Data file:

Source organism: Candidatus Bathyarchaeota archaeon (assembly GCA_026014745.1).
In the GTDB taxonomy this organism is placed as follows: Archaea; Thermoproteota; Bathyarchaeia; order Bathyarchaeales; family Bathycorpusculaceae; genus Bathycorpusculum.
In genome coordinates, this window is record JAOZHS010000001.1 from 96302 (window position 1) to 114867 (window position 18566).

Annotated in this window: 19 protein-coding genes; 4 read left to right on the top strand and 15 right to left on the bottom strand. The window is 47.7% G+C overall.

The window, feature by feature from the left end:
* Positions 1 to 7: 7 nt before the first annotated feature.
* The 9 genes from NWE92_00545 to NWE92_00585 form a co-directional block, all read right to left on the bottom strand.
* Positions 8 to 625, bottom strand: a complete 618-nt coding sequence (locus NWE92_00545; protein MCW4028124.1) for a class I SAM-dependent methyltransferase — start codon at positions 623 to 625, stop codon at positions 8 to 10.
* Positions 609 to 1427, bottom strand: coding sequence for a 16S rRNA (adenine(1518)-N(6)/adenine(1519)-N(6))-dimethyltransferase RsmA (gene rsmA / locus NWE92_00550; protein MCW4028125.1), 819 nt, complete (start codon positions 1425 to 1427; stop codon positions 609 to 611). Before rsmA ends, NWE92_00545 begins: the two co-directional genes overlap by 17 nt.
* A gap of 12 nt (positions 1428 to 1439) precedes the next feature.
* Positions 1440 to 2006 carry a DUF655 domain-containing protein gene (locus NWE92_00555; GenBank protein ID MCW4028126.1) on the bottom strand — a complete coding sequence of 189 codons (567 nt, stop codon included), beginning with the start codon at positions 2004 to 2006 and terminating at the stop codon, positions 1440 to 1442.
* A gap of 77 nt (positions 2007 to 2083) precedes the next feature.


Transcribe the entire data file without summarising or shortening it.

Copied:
Source organism: Candidatus Bathyarchaeota archaeon (assembly GCA_026014745.1).
In the GTDB taxonomy this organism is placed as follows: Archaea; Thermoproteota; Bathyarchaeia; order Bathyarchaeales; family Bathycorpusculaceae; genus Bathycorpusculum.
In genome coordinates, this window is record JAOZHS010000001.1 from 96302 (window position 1) to 114867 (window position 18566).

Annotated in this window: 19 protein-coding genes; 4 read left to right on the top strand and 15 right to left on the bottom strand. The window is 47.7% G+C overall.

The window, feature by feature from the left end:
* Positions 1 to 7: 7 nt before the first annotated feature.
* The 9 genes from NWE92_00545 to NWE92_00585 form a co-directional block, all read right to left on the bottom strand.
* Positions 8 to 625, bottom strand: a complete 618-nt coding sequence (locus NWE92_00545; protein MCW4028124.1) for a class I SAM-dependent methyltransferase — start codon at positions 623 to 625, stop codon at positions 8 to 10.
* Positions 609 to 1427, bottom strand: coding sequence for a 16S rRNA (adenine(1518)-N(6)/adenine(1519)-N(6))-dimethyltransferase RsmA (gene rsmA / locus NWE92_00550; protein MCW4028125.1), 819 nt, complete (start codon positions 1425 to 1427; stop codon positions 609 to 611). Before rsmA ends, NWE92_00545 begins: the two co-directional genes overlap by 17 nt.
* A gap of 12 nt (positions 1428 to 1439) precedes the next feature.
* Positions 1440 to 2006 carry a DUF655 domain-containing protein gene (locus NWE92_00555; GenBank protein ID MCW4028126.1) on the bottom strand — a complete coding sequence of 189 codons (567 nt, stop codon included), beginning with the start codon at positions 2004 to 2006 and terminating at the stop codon, positions 1440 to 1442.
* A gap of 77 nt (positions 2007 to 2083) precedes the next feature.